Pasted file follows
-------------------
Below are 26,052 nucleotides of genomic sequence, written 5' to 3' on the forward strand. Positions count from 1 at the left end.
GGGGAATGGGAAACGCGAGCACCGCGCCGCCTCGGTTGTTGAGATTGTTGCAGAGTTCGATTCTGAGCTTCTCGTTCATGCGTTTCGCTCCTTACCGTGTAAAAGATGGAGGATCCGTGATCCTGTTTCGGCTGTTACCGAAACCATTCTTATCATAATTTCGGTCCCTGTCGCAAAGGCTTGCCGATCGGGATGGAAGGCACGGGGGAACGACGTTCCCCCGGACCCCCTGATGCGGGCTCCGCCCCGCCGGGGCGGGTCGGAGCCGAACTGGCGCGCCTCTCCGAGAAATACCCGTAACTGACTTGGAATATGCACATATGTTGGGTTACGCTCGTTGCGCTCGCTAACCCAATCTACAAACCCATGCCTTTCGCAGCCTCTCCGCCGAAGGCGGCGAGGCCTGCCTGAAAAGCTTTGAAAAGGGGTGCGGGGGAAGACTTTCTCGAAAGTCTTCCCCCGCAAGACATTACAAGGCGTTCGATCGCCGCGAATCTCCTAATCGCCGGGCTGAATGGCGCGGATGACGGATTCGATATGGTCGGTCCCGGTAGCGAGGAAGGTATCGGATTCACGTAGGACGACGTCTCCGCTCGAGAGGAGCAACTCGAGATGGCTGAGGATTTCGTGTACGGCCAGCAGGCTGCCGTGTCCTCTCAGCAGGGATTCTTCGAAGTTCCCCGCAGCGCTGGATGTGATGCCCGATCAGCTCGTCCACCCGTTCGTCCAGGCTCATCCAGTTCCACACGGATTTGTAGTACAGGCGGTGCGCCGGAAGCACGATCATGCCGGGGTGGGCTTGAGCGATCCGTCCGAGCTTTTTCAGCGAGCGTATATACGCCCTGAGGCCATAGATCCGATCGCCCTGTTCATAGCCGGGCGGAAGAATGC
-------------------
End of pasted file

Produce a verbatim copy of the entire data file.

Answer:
Below are 26,052 nucleotides of genomic sequence, written 5' to 3' on the forward strand. Positions count from 1 at the left end.
GGGGAATGGGAAACGCGAGCACCGCGCCGCCTCGGTTGTTGAGATTGTTGCAGAGTTCGATTCTGAGCTTCTCGTTCATGCGTTTCGCTCCTTACCGTGTAAAAGATGGAGGATCCGTGATCCTGTTTCGGCTGTTACCGAAACCATTCTTATCATAATTTCGGTCCCTGTCGCAAAGGCTTGCCGATCGGGATGGAAGGCACGGGGGAACGACGTTCCCCCGGACCCCCTGATGCGGGCTCCGCCCCGCCGGGGCGGGTCGGAGCCGAACTGGCGCGCCTCTCCGAGAAATACCCGTAACTGACTTGGAATATGCACATATGTTGGGTTACGCTCGTTGCGCTCGCTAACCCAATCTACAAACCCATGCCTTTCGCAGCCTCTCCGCCGAAGGCGGCGAGGCCTGCCTGAAAAGCTTTGAAAAGGGGTGCGGGGGAAGACTTTCTCGAAAGTCTTCCCCCGCAAGACATTACAAGGCGTTCGATCGCCGCGAATCTCCTAATCGCCGGGCTGAATGGCGCGGATGACGGATTCGATATGGTCGGTCCCGGTAGCGAGGAAGGTATCGGATTCACGTAGGACGACGTCTCCGCTCGAGAGGAGCAACTCGAGATGGCTGAGGATTTCGTGTACGGCCAGCAGGCTGCCGTGTCCTCTCAGCAGGGATTCTTCGAAGTTCCCCGCAGCGCTGGATGTGATGCCCGATCAGCTCGTCCACCCGTTCGTCCAGGCTCATCCAGTTCCACACGGATTTGTAGTACAGGCGGTGCGCCGGAAGCACGATCATGCCGGGGTGGGCTTGAGCGATCCGTCCGAGCTTTTTCAGCGAGCGTATATACGCCCTGAGGCCATAGATCCGATCGCCCTGTTCATAGCCGGGCGGAAGAATGC